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Death on the beach: Residents flock to see a dead whale shark washed ashore on Parangkusumo beach in Bantul, Yogyakarta, on Saturday.(Antara/Indrianto Eko Suwarso)
A seven-meter whale shark (Rhincodon typus) of some 2 tons in weight was found stranded and dead at Parangkusumo Beach in Kretek, Bantul, Yogyakarta, on Friday night.
This was the second gigantic sea creature found at the same region this week after a 13-meter, 4-ton shark of the same kind became stranded and died on Wednesday on a neighboring beach, 10-kilometers to the west of Parangkusumo.
Ismail, a local youth, said he saw the shark was dying off the waters close to the beach at about 6 p.m. and about three hours later it had drifted to the shore and was already dead. “Fishermen then dragged it further to the beach,” he said.
Animal systematics expert Donan Satria Yuda of Gadjah Mada University’s School of Biology said that the phenomenon of two sharks found stranded in the area at the same week might indicate that they were hunting for plankton and small fish at the Yogyakarta’s Southern Beach area.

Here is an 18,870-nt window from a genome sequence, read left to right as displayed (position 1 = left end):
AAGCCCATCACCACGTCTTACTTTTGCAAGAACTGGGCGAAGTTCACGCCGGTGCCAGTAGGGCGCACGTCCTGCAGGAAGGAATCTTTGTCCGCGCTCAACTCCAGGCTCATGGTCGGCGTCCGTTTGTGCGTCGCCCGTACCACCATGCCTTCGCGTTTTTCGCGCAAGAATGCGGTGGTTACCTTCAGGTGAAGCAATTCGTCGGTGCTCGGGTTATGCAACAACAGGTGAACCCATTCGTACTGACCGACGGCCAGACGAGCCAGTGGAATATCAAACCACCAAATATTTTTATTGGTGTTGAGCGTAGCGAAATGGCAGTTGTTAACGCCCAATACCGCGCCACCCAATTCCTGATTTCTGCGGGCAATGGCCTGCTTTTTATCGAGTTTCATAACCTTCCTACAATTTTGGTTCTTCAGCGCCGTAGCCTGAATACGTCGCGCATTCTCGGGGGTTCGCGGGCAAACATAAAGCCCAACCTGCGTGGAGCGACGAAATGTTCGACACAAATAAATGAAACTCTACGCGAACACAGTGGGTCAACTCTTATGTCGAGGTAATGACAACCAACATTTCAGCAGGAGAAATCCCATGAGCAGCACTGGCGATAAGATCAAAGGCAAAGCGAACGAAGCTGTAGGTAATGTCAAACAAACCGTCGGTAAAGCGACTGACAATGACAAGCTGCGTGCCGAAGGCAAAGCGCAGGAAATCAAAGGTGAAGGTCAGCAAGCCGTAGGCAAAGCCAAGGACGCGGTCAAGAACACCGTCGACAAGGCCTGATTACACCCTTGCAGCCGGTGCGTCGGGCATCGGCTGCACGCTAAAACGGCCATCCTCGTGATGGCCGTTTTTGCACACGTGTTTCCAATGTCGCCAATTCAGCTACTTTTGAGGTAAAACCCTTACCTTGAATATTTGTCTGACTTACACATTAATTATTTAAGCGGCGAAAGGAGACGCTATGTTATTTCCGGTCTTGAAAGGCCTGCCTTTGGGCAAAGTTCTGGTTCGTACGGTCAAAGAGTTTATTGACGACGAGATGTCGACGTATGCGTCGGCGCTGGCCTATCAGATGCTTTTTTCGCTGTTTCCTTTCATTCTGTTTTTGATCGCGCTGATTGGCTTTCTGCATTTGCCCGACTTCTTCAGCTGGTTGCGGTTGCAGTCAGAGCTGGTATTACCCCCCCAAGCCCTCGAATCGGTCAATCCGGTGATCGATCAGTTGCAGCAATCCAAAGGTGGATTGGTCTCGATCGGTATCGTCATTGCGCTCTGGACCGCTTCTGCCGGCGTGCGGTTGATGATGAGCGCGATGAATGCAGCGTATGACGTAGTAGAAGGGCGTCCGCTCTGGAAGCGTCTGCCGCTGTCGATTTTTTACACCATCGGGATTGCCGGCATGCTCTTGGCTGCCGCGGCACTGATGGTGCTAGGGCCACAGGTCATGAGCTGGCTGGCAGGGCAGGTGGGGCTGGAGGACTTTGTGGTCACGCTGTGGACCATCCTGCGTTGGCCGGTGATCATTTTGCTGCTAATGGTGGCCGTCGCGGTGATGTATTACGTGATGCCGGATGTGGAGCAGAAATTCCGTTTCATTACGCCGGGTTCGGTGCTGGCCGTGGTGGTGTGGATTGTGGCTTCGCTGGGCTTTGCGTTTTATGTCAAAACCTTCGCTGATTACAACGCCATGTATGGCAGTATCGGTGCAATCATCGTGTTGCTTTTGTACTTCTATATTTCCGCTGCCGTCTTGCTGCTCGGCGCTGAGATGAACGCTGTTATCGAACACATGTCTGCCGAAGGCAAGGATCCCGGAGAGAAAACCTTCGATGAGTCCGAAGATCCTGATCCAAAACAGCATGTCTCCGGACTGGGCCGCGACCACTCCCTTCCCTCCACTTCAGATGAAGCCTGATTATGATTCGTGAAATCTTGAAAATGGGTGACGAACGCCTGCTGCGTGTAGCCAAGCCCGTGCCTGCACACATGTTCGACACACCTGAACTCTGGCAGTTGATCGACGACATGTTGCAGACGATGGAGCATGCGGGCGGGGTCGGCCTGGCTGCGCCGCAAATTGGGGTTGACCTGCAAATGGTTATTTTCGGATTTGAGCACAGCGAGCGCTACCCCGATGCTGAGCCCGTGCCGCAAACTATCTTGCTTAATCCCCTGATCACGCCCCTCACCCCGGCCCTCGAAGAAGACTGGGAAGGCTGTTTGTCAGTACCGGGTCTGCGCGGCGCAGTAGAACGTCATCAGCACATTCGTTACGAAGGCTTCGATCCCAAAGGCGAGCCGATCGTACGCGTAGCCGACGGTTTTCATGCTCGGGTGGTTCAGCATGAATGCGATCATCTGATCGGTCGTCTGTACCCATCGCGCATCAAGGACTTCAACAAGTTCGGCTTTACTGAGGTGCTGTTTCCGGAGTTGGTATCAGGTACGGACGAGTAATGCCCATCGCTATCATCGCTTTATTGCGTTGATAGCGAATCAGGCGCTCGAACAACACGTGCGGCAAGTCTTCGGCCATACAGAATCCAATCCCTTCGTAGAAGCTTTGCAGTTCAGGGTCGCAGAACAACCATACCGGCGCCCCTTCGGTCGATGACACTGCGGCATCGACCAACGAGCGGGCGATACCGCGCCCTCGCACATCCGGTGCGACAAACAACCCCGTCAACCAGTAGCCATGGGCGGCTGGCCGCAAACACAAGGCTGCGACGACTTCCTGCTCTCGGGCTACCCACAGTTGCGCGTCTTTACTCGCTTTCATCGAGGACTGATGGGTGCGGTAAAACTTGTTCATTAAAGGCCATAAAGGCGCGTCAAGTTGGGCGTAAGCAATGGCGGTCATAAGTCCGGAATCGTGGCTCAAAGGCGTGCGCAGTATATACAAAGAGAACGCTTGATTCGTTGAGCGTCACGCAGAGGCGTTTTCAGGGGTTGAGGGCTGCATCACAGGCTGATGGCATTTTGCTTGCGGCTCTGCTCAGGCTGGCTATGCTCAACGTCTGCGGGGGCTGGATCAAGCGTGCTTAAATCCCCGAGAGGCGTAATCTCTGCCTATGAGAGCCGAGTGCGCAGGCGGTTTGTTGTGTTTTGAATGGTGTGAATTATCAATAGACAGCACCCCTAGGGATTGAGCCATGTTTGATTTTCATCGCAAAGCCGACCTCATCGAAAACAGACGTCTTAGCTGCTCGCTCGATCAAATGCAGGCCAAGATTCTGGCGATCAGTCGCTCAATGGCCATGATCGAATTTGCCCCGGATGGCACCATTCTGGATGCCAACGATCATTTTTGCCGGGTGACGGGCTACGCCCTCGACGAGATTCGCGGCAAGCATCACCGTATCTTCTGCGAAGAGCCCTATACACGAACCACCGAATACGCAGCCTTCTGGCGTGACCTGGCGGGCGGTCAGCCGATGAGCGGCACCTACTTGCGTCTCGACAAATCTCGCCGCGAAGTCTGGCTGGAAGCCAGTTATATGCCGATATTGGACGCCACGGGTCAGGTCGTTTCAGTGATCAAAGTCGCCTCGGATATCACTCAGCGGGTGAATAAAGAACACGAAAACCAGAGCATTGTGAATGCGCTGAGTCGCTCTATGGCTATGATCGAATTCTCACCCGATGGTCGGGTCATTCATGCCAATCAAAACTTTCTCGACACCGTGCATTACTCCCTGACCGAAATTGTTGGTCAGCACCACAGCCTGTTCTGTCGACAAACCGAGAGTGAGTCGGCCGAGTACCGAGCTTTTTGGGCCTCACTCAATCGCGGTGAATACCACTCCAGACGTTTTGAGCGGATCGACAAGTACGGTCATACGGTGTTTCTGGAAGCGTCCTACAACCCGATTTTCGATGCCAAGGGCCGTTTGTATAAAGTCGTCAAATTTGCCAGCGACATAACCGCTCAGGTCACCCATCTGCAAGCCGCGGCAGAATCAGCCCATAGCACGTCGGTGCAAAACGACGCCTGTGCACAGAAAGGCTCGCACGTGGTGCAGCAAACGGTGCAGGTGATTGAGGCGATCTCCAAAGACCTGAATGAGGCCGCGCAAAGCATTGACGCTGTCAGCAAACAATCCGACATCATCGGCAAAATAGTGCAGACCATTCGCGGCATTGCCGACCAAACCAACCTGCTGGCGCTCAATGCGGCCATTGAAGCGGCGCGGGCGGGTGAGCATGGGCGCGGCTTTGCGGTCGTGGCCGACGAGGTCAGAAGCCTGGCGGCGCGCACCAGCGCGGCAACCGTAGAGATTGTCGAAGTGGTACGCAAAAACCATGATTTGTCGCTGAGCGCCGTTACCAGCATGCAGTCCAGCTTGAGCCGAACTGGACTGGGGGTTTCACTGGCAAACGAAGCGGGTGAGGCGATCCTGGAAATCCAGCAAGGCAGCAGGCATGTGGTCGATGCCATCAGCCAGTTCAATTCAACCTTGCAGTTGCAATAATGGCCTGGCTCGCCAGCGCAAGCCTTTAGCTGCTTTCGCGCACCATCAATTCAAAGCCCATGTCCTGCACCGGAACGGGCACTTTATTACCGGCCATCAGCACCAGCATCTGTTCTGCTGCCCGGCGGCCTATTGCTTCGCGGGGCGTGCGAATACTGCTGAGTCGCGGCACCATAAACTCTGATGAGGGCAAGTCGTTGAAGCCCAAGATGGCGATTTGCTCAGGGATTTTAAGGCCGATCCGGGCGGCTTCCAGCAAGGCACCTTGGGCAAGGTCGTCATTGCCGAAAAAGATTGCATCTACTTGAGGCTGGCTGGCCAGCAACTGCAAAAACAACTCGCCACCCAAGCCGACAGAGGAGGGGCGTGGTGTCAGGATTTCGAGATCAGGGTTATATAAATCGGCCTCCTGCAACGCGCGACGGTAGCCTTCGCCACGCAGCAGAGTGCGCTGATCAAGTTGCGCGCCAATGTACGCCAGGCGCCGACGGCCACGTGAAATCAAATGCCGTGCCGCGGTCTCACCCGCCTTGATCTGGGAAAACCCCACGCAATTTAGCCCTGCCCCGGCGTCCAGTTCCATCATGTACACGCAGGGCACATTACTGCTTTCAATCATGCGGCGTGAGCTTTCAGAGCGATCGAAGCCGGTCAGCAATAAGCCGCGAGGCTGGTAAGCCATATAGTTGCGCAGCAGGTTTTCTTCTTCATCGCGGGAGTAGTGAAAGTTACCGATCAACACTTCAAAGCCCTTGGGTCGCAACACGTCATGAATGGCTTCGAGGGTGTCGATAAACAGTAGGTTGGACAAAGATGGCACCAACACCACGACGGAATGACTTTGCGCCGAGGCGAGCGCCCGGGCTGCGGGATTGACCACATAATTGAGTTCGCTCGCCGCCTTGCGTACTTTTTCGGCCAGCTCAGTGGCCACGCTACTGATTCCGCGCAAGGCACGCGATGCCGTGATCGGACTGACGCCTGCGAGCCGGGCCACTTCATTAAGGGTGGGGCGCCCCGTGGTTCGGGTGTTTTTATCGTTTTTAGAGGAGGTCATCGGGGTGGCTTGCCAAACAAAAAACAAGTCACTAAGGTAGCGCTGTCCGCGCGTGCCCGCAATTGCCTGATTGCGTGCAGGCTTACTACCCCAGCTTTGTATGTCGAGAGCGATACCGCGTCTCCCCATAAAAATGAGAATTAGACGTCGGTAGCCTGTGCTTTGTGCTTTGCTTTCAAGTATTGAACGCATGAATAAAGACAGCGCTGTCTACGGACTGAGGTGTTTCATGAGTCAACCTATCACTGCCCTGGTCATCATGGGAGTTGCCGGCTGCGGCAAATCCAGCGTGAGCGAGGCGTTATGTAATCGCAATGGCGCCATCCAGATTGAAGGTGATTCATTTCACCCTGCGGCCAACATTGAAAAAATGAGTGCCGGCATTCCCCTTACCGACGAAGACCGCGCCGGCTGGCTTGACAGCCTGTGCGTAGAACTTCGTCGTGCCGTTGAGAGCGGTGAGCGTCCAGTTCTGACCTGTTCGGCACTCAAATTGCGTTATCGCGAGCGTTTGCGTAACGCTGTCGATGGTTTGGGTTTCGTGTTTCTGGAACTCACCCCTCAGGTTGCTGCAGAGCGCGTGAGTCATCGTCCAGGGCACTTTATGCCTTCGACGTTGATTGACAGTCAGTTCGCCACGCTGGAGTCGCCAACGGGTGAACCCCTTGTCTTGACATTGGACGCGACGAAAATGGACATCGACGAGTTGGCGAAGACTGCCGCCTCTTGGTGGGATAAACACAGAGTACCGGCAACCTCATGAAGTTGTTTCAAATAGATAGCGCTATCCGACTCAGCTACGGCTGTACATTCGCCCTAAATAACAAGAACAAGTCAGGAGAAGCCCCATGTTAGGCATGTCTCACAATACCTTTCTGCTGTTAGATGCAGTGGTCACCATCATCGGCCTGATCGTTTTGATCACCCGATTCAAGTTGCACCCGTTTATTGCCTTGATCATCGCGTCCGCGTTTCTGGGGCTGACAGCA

“Plankton and small fish are flaring in the area in June and July,” Donan said.
During this time, he added, coral reefs were ejecting sperm that then were eaten by the plankton and small fish, which later attracted the sharks. Apart from that, the dotted sharks also liked to swim near the beach.
He also said that the southern beach area might be rich in basins and that the sharks were trapped in them during the high tide, but could not swim back to sea when the tide was low.
Activists of the Animal Friend Jogja (AFJ) group were seen guarding the shark’s carcass as of Saturday. Dessy Angelina of the AFJ said she had coordinated with the local SAR team and Water Police to bury the shark.
Dessy also said she had been trying to make contact with the Australian government to seek information regarding why the two sharks were stranded in the Indonesian waters within such a short time. She said the dotted shark was protected in Australia but in Indonesia it was still categorized as endangered.
“We want to know the reason why, because Australia has already conducted research on this issue,” Dessy said.
The sharks, according to Dessy, were finding it difficult to proliferate and they were now on the brink of extinction.
She blamed the condition on drilling activities beaches, at the vibrations of which caused the shark to experience disorientation and such conditions made them easily stranded.
Other factors to blame, Dessy added, included global warming.
As of Saturday people were still seen flocking to the beach to look at the stranded creature, take pictures of it, or even strike a pose with the dead shark.
“I heard about the shark from Twitter. I came here because I wanted to have a closer look at something that I have never seen before,” resident Kricak Johan said.